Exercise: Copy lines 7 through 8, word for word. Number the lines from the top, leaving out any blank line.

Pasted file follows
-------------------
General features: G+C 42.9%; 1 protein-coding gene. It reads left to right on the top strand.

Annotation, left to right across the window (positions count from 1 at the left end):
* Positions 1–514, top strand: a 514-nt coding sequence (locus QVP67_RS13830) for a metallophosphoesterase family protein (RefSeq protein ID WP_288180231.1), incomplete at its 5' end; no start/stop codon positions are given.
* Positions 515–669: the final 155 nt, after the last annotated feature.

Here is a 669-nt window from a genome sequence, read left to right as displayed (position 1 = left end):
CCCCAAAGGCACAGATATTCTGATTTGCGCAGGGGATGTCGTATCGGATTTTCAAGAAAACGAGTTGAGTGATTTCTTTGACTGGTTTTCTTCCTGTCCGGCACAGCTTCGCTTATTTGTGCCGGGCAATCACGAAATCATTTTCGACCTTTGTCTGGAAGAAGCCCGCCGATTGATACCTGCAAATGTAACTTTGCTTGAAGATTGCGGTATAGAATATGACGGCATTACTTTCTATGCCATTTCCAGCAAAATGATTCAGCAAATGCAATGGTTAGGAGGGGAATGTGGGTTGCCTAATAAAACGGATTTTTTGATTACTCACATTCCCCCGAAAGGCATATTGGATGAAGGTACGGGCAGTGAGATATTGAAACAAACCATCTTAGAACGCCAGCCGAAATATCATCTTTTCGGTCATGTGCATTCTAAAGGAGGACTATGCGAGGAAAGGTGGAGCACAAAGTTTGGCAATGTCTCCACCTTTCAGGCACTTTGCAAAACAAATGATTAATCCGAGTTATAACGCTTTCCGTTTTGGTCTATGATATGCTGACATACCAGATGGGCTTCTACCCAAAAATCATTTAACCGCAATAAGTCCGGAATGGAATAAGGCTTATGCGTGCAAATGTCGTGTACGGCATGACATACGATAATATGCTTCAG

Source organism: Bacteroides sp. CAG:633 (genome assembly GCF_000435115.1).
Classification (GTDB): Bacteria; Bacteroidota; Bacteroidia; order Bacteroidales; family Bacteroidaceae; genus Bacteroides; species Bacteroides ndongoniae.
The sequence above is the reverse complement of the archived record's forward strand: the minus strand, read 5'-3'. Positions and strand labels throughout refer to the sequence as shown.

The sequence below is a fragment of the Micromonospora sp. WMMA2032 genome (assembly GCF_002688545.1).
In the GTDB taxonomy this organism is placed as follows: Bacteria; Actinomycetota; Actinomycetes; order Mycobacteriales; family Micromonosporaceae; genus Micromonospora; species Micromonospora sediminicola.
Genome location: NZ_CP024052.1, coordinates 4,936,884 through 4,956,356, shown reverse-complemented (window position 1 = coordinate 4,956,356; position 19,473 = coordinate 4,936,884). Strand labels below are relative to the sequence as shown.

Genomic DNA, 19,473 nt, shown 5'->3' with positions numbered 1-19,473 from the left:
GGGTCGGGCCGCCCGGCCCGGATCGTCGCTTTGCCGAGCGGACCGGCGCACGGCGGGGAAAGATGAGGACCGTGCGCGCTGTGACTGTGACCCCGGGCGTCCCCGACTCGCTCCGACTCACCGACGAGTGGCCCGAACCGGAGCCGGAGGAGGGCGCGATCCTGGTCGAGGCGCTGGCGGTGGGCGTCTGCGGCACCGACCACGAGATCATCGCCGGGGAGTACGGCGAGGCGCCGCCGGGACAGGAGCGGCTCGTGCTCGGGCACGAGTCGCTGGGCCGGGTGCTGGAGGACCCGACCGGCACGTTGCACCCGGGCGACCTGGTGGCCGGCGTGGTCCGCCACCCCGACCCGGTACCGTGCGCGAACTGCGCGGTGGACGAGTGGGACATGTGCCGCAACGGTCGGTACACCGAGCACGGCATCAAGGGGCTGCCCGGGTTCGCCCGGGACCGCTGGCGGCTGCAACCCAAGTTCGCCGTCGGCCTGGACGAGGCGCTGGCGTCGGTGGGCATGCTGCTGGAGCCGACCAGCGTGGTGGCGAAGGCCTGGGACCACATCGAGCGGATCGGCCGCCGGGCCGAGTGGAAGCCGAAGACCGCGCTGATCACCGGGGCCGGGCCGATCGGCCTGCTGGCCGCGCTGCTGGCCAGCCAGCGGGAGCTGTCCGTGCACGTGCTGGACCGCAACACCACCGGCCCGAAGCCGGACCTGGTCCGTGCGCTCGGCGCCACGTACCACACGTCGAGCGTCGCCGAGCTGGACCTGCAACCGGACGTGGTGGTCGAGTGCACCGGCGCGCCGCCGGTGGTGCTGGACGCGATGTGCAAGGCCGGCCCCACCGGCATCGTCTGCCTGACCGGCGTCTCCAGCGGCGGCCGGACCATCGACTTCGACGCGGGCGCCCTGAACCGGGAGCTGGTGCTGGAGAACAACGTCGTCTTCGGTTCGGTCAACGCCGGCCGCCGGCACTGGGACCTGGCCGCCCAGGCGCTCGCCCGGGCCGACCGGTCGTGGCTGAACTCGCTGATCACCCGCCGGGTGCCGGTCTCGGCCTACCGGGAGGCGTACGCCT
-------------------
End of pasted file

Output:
Source organism: Bacteroides sp. CAG:633 (genome assembly GCF_000435115.1).
Classification (GTDB): Bacteria; Bacteroidota; Bacteroidia; order Bacteroidales; family Bacteroidaceae; genus Bacteroides; species Bacteroides ndongoniae.